High Court Upholds Firing of San Diego Police Officer
The 1st Amendment’s free speech protection does not shield public employees whose personal expressions and off-duty actions offend their employes, the Supreme Court said Monday in upholding the firing of a San Diego police officer who sold sexually explicit videos of himself over the Internet.
In a 9-0 decision, the justices overturned the U.S. 9th Circuit Court of Appeals, which had said a public employee’s “off-duty, non-work-related speech” usually could not be the basis for punishing him.
The government “may impose certain restraints on the speech of its employees ... that would be unconstitutional if applied to the general public,” the high court said.
“Needless to say, we’re pleased” with the decision, said Penny Lea Castleman, a San Diego city attorney. A police officer selling sexually oriented videos “is just not the image we want to portray.”
Separately, the justices turned away a free speech claim by members of the Ku Klux Klan who maintained that they had a right to rally in public with hoods over their faces.
A long-standing New York City anti-loitering law makes it illegal for people to “congregate in a public place ... being masked or in any manner disguised by unusual or unnatural attire.” The ordinance exempts a “masquerade party or like entertainment.”
Lawyers for the American Civil Liberties Union challenged the law on behalf of the Klan, but the U.S. 2nd Circuit Court of Appeals upheld it. Its judges said the Klan members could identify themselves by wearing their white robes and hoods, but they were not free to cover their faces with masks.
“While the 1st Amendment protects the rights of citizens to express their viewpoints, however unpopular ... the individual’s rights to speech must always be balanced against the state’s interest in safety and its right to regulate conduct that it legitimately considers potentially dangerous,” the New York-based appeals court said.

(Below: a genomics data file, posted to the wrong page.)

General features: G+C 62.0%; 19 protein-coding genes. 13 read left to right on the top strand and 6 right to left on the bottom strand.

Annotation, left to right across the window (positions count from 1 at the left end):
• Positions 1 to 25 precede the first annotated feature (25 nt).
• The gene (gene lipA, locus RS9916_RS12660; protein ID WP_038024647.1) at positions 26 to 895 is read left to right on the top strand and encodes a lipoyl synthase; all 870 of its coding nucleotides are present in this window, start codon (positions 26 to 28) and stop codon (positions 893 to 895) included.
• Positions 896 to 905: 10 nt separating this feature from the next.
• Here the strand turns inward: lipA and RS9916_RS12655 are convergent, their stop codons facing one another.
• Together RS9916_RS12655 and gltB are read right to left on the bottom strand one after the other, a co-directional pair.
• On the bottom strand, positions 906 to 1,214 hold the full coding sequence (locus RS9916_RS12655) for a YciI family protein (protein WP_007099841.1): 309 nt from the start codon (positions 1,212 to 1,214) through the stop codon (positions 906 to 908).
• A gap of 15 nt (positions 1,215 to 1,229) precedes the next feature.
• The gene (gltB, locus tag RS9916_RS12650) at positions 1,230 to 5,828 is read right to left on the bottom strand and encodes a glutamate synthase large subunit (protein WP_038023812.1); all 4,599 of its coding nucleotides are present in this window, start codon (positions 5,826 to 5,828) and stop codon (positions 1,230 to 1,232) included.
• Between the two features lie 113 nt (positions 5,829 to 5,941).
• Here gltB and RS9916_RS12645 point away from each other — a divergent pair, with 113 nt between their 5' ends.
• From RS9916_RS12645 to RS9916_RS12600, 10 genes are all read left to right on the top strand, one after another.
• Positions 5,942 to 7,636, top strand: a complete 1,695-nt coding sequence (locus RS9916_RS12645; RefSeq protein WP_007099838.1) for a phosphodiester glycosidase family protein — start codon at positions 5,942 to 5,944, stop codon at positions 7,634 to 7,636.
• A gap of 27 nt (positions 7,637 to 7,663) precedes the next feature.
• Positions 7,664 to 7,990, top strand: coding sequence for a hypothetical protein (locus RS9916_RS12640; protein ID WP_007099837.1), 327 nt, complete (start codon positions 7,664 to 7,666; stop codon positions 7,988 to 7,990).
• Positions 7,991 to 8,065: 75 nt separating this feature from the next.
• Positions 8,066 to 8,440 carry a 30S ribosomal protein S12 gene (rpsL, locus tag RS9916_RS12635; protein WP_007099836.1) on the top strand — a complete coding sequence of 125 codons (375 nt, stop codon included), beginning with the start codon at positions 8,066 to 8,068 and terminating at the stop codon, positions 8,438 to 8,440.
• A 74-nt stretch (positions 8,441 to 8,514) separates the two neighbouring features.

The ACLU, in its appeal on the Klan’s behalf, said: “Even the most reviled members of our society are entitled to the fair and evenhanded application of the law.”
But in a one-line order, the high court turned away the case of Church of the American Knights of the Ku Klux Klan vs. Kelly.
The eight-page summary opinion in the San Diego case quickly disposed of a dispute that the justices, during oral arguments, apparently had no wish to hear about at length. It concerned, as the court said, a San Diego officer who made “a video showing himself stripping off his police uniform and masturbating.”
The officer, identified only as John Roe, advertised the tape on the adults-only section of EBay. His supervisor, Sgt. Robert Dare, learned of the videos when he discovered that a San Diego police uniform was for sale on EBay. Following up, Dare discovered the videos and found that the performer was one of his officers.
Roe’s supervisors said his actions violated police department policies and was conduct unbecoming an officer. He was warned he must cease “displaying ... or selling any sexually explicit materials.”
Although he removed the police uniforms from his list of items for sale, Roe continued to make available his videos. The department fired him in June 2001.
He sued in federal court. A judge, finding that the sexually explicit videos were not a form of speech protected by the 1st Amendment, ruled for the city.
The 9th Circuit disagreed in a 2-1 ruling and revived Roe’s free speech claim. Judge Raymond C. Fisher reasoned that because the officer’s videos were made on his own time and had nothing to do with his police work, they should be protected as free expression. Judge Dorothy W. Nelson agreed.
In dissent, Judge Kim M. Wardlaw said she could not go along with “an astonishing new rule” that “produces such an absurd result.”
The Supreme Court has taken a narrow view of the free speech rights of public employees.
In the past, the court has said government workers have no general free speech right that protects them in regard to personal expressions or off-duty activities.
“There is no difficulty in concluding that Roe’s expression does not qualify as a matter of public concern,” the justices said in City of San Diego vs. Roe. “The debased parody of an officer performing indecent acts ... was detrimental to the mission and functions of the employer.”
“We have little difficulty in concluding that the city was not barred from terminating Roe,” the court concluded.